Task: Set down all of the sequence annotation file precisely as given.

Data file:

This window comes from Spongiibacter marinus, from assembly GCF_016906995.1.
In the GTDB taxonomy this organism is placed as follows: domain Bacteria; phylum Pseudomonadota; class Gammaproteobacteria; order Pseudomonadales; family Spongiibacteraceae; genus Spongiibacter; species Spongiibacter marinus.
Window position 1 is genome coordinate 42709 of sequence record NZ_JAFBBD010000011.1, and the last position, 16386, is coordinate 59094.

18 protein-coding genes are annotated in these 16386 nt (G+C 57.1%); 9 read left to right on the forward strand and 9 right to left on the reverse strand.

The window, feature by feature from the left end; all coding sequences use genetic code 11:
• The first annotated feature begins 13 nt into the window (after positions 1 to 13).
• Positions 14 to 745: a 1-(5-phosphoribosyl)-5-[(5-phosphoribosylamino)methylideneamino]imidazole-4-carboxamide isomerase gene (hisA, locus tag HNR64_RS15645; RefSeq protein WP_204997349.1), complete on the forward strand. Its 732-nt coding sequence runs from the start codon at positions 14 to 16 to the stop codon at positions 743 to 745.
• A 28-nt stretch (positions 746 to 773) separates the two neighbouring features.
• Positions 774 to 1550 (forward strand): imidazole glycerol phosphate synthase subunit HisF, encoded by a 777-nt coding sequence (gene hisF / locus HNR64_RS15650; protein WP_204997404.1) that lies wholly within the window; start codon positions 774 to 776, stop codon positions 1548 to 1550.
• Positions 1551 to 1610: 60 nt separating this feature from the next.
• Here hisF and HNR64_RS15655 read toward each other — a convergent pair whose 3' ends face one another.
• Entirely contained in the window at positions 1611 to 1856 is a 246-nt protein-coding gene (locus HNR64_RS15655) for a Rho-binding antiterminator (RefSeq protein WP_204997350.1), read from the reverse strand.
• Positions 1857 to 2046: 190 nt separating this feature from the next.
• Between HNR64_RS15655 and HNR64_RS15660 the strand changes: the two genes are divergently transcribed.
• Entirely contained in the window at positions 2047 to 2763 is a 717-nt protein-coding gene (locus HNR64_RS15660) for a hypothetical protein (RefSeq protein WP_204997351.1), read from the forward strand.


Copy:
This window comes from Spongiibacter marinus, from assembly GCF_016906995.1.
In the GTDB taxonomy this organism is placed as follows: domain Bacteria; phylum Pseudomonadota; class Gammaproteobacteria; order Pseudomonadales; family Spongiibacteraceae; genus Spongiibacter; species Spongiibacter marinus.
Window position 1 is genome coordinate 42709 of sequence record NZ_JAFBBD010000011.1, and the last position, 16386, is coordinate 59094.

18 protein-coding genes are annotated in these 16386 nt (G+C 57.1%); 9 read left to right on the forward strand and 9 right to left on the reverse strand.

The window, feature by feature from the left end; all coding sequences use genetic code 11:
• The first annotated feature begins 13 nt into the window (after positions 1 to 13).
• Positions 14 to 745: a 1-(5-phosphoribosyl)-5-[(5-phosphoribosylamino)methylideneamino]imidazole-4-carboxamide isomerase gene (hisA, locus tag HNR64_RS15645; RefSeq protein WP_204997349.1), complete on the forward strand. Its 732-nt coding sequence runs from the start codon at positions 14 to 16 to the stop codon at positions 743 to 745.
• A 28-nt stretch (positions 746 to 773) separates the two neighbouring features.
• Positions 774 to 1550 (forward strand): imidazole glycerol phosphate synthase subunit HisF, encoded by a 777-nt coding sequence (gene hisF / locus HNR64_RS15650; protein WP_204997404.1) that lies wholly within the window; start codon positions 774 to 776, stop codon positions 1548 to 1550.
• Positions 1551 to 1610: 60 nt separating this feature from the next.
• Here hisF and HNR64_RS15655 read toward each other — a convergent pair whose 3' ends face one another.
• Entirely contained in the window at positions 1611 to 1856 is a 246-nt protein-coding gene (locus HNR64_RS15655) for a Rho-binding antiterminator (RefSeq protein WP_204997350.1), read from the reverse strand.
• Positions 1857 to 2046: 190 nt separating this feature from the next.
• Between HNR64_RS15655 and HNR64_RS15660 the strand changes: the two genes are divergently transcribed.
• Entirely contained in the window at positions 2047 to 2763 is a 717-nt protein-coding gene (locus HNR64_RS15660) for a hypothetical protein (RefSeq protein WP_204997351.1), read from the forward strand.